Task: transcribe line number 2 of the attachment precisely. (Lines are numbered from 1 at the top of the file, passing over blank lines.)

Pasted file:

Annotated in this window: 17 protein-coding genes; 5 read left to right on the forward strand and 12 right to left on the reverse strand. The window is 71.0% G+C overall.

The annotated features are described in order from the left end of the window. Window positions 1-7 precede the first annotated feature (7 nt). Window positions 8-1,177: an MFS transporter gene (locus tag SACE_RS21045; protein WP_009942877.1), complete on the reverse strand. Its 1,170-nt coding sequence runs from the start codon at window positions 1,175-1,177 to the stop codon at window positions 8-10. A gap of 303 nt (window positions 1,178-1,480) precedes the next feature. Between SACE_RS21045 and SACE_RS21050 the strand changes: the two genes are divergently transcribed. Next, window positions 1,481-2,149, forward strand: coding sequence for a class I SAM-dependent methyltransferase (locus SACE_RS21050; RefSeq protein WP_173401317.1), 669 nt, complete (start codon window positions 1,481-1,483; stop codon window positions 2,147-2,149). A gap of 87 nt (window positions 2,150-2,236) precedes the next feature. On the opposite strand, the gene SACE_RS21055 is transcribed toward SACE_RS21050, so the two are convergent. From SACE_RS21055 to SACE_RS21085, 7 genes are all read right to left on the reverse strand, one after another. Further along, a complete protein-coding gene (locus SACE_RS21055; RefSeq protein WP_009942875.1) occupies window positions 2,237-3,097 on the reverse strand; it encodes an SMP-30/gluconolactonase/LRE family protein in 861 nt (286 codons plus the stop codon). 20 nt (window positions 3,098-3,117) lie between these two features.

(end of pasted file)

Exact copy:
The annotated features are described in order from the left end of the window. Window positions 1-7 precede the first annotated feature (7 nt). Window positions 8-1,177: an MFS transporter gene (locus tag SACE_RS21045; protein WP_009942877.1), complete on the reverse strand. Its 1,170-nt coding sequence runs from the start codon at window positions 1,175-1,177 to the stop codon at window positions 8-10. A gap of 303 nt (window positions 1,178-1,480) precedes the next feature. Between SACE_RS21045 and SACE_RS21050 the strand changes: the two genes are divergently transcribed. Next, window positions 1,481-2,149, forward strand: coding sequence for a class I SAM-dependent methyltransferase (locus SACE_RS21050; RefSeq protein WP_173401317.1), 669 nt, complete (start codon window positions 1,481-1,483; stop codon window positions 2,147-2,149). A gap of 87 nt (window positions 2,150-2,236) precedes the next feature. On the opposite strand, the gene SACE_RS21055 is transcribed toward SACE_RS21050, so the two are convergent. From SACE_RS21055 to SACE_RS21085, 7 genes are all read right to left on the reverse strand, one after another. Further along, a complete protein-coding gene (locus SACE_RS21055; RefSeq protein WP_009942875.1) occupies window positions 2,237-3,097 on the reverse strand; it encodes an SMP-30/gluconolactonase/LRE family protein in 861 nt (286 codons plus the stop codon). 20 nt (window positions 3,098-3,117) lie between these two features.